Biological Factors that May Contribute to Regional and Racial Disparities in HIV Prevalence.
Summary of "Biological Factors that May Contribute to Regional and Racial Disparities in HIV Prevalence."
Citation Kaul R, Cohen CR, Chege D, Yi TJ, Tharao W, McKinnon LR, Remis R, Anzala O, Kimani J. Biological factors that may contribute to regional and racial disparities in HIV prevalence. Am J Reprod Immunol 2011 Despite tremendous regional and subregional disparities in HIV prevalence around the world, epidemiology consistently demonstrates that black communities have been disproportionately affected by the pandemic. There are many reasons for this, and a narrow focus on socio-behavioural causes may be seen as laying blame on affected communities or individuals. HIV sexual transmission is very inefficient, and a number of biological factors are critical in determining whether an unprotected sexual exposure to HIV results in productive infection. This review will focus on ways in which biology, rather than behaviour, may contribute to regional and racial differences in HIV epidemic spread. Specific areas of focus are viral factors, host genetics, and the impact of co-infections and host immunology. Considering biological causes for these racial disparities may help to destigmatize the issue and lead to new and more effective strategies for prevention.
Department of Medicine, University of Toronto, Toronto, ON, Canada Department of Medical Microbiology, University of Nairobi, Nairobi, Kenya Department of Obstetrics, Gynecology & Reproductive Sciences, University of California, San Francisco, CA, USA Cen
This article was published in the following journal.
Name: American journal of reproductive immunology (New York, N.Y. : 1989)
- PubMed Source: http://www.ncbi.nlm.nih.gov/pubmed/21223426
- DOI: http://dx.doi.org/10.1111/j.1600-0897.2010.00962.x
The racial/ethnic disparities in DNA methylation patterns indicate that molecular markers may play a role in determining the individual susceptibility to diseases in different ethnic groups. Racial di...
Race, ethnicity, and social class differences in the prevalence and effects of cardiovascular risk factors have been observed in many studies. Understanding the drivers of these differences is critica...
Helicobacter pylori in the United States has been declining in the 1990s albeit less so among blacks and Hispanics. As the socioeconomic status of racial groups has evolved, it remains unclear whether...
Providing equitable and patient-centered care is critical to ensuring high quality of care. Although racial/ethnic disparities in quality are widely reported for nursing facilities, it is unknown whet...
To examine how racial/ethnic disparities of cervical cancer mortality vary geographically and to identify factors contributing to the variation.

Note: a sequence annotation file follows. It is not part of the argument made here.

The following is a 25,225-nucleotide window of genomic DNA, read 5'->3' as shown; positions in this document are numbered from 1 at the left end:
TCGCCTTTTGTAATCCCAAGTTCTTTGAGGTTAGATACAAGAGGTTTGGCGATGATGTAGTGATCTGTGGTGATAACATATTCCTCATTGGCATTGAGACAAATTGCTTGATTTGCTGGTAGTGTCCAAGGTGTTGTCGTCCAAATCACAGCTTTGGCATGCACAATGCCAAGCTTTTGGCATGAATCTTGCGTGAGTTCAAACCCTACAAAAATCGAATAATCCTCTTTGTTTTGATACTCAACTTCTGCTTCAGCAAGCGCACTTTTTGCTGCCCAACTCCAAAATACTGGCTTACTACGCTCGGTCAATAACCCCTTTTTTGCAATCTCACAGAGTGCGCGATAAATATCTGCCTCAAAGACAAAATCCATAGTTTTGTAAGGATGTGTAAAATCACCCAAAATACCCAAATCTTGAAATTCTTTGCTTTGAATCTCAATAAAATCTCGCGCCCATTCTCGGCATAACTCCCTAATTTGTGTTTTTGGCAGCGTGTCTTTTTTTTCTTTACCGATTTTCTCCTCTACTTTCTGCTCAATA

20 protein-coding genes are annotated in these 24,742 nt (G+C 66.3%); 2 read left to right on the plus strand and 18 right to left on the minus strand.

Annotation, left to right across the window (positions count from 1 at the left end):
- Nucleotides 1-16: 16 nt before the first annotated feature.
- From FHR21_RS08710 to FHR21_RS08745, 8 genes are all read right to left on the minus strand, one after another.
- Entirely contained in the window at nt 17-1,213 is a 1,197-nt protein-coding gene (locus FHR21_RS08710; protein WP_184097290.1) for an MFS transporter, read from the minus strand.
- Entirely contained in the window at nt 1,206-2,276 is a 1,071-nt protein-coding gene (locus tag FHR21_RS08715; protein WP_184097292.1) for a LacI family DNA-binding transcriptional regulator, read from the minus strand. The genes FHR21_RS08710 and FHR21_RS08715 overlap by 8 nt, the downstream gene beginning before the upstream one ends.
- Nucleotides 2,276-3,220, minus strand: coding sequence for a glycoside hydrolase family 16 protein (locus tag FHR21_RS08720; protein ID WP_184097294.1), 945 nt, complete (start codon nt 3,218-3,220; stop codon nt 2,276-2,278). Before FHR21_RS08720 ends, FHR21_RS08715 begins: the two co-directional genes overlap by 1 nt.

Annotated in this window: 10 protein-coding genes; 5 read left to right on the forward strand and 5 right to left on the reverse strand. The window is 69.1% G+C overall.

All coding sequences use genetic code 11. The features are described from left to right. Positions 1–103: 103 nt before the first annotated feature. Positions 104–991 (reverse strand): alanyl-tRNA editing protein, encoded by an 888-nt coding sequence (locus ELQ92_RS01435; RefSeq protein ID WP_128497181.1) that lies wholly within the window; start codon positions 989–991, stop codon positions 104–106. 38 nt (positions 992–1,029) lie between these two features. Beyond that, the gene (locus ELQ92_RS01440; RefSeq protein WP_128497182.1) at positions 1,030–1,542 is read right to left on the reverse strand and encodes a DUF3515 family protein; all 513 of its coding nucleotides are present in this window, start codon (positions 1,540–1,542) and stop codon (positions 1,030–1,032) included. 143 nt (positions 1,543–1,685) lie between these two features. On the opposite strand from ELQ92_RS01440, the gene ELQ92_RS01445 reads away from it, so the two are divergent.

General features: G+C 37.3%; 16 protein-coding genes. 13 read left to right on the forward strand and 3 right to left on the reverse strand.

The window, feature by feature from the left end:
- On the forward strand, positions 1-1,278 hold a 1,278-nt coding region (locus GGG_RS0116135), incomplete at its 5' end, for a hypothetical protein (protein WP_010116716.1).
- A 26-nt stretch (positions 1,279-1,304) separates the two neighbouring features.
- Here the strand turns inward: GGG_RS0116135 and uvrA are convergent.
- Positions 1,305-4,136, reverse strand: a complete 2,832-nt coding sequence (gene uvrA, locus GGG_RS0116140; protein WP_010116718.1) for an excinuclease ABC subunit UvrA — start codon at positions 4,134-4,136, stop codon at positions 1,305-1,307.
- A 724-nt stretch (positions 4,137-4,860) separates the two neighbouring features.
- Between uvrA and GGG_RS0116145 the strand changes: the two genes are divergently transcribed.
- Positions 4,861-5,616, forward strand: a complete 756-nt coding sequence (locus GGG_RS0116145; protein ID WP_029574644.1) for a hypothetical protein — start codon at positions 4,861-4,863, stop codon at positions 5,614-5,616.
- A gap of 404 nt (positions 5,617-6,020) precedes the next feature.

Arthritis is a painful, disabling condition that disproportionately affects African Americans. Existing arthritis treatments yield only small to moderate improvements in pain and are not e...
This Western Pennsylvania-based study will (1) improve cardiovascular risk stratification to identify high-risk populations, (2) identify disparities in cardiovascular risk based on race, ...
Black Americans tend to die more often from and have more diseases associated with heart disease than White Americans. The exact cause of this is unknown, but it is likely a combination o...
Over the past 30 years obesity has reached epidemic proportions in the United States (Ogden et al, 2006). While this epidemic affects all socioeconomic levels, certain racial/ethnic groups...
In response to the Finding Answers: Disparities Research for Change call for proposals by the Robert Wood Johnson Foundation, we were funded to evaluate the effectiveness of a planned comp...
Medical and Biotech [MESH] Definitions
Endogenously-synthesized compounds that may influence biological phenomena or represent quantifiable biomarkers. Biological factors are a variety of extracellular substances that are not otherwise classified under ENZYMES; HORMONES or HORMONE ANTAGONISTS
Complex pharmaceutical substances, preparations, or agents of organic origin, usually obtained by biological methods or assay. They are used especially in diagnosis and treatment of disease (as vaccines or pollen extracts). Biological products are differentiated from BIOLOGICAL FACTORS in that the latter are compounds with biological or physiological activity made by living organisms. (From Webster's 3d ed)
These growth factors comprise a family of hematopoietic regulators with biological specificities defined by their ability to support proliferation and differentiation of blood cells of different lineages. ERYTHROPOIETIN and the COLONY-STIMULATING FACTORS belong to this family. Some of these factors have been studied and used in the treatment of chemotherapy-induced neutropenia, myelodysplastic syndromes, and bone marrow failure syndromes.
Planning for health resources at a regional or multi-state level.
Differences in access to or availability of facilities and services